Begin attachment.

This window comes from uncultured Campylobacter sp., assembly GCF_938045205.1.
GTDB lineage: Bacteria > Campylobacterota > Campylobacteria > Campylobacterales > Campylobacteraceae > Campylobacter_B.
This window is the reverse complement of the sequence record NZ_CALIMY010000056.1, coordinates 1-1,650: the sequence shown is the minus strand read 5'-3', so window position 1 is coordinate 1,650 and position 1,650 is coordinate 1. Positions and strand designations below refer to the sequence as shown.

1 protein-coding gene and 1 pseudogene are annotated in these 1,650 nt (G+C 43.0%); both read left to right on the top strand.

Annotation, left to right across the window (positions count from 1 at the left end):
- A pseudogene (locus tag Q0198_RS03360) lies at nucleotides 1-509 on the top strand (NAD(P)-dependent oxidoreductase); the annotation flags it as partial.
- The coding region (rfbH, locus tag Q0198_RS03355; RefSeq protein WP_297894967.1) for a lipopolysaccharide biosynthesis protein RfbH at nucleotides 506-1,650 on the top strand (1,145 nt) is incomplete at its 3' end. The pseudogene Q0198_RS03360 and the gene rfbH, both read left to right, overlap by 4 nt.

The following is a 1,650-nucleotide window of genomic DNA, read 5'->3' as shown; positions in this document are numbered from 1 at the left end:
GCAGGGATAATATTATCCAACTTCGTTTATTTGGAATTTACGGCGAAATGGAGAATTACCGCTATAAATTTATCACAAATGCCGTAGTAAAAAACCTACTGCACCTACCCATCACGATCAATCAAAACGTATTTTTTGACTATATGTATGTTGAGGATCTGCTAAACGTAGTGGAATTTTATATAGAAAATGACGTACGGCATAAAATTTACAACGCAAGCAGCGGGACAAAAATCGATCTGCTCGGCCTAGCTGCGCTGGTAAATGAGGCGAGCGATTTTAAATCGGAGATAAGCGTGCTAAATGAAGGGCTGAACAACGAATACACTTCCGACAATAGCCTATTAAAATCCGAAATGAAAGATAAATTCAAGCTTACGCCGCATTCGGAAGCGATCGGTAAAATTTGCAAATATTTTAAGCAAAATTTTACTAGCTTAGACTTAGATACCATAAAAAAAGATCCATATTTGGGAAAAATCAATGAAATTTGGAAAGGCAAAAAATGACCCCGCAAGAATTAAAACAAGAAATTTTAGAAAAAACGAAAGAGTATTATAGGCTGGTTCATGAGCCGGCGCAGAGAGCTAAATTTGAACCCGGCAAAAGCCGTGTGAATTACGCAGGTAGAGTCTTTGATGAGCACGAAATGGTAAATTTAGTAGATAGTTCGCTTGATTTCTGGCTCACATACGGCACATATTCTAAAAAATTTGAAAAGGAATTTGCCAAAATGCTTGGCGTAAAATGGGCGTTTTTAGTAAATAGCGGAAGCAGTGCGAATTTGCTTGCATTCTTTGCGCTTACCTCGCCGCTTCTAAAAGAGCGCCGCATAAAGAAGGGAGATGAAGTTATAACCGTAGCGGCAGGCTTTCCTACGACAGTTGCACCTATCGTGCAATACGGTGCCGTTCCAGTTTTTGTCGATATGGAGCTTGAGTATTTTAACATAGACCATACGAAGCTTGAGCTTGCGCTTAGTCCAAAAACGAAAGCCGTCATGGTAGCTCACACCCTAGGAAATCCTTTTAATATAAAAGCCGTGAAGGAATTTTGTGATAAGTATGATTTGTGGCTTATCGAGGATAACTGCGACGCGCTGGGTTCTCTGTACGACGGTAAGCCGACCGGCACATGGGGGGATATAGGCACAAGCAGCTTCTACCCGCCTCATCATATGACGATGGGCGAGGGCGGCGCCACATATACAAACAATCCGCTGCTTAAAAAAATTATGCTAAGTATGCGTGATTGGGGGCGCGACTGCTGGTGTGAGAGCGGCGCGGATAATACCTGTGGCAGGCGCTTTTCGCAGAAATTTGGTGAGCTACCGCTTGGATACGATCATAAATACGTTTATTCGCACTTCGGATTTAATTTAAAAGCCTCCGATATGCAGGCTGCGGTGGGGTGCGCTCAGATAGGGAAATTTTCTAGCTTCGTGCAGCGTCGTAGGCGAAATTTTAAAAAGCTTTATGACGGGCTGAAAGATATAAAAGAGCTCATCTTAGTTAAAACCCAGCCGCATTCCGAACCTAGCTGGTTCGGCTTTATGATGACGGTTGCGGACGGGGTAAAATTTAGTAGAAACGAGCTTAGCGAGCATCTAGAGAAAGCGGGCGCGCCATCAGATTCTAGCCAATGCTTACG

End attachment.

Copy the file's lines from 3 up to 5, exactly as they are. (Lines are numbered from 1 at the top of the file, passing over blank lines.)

This window is the reverse complement of the sequence record NZ_CALIMY010000056.1, coordinates 1-1,650: the sequence shown is the minus strand read 5'-3', so window position 1 is coordinate 1,650 and position 1,650 is coordinate 1. Positions and strand designations below refer to the sequence as shown.

1 protein-coding gene and 1 pseudogene are annotated in these 1,650 nt (G+C 43.0%); both read left to right on the top strand.

Annotation, left to right across the window (positions count from 1 at the left end):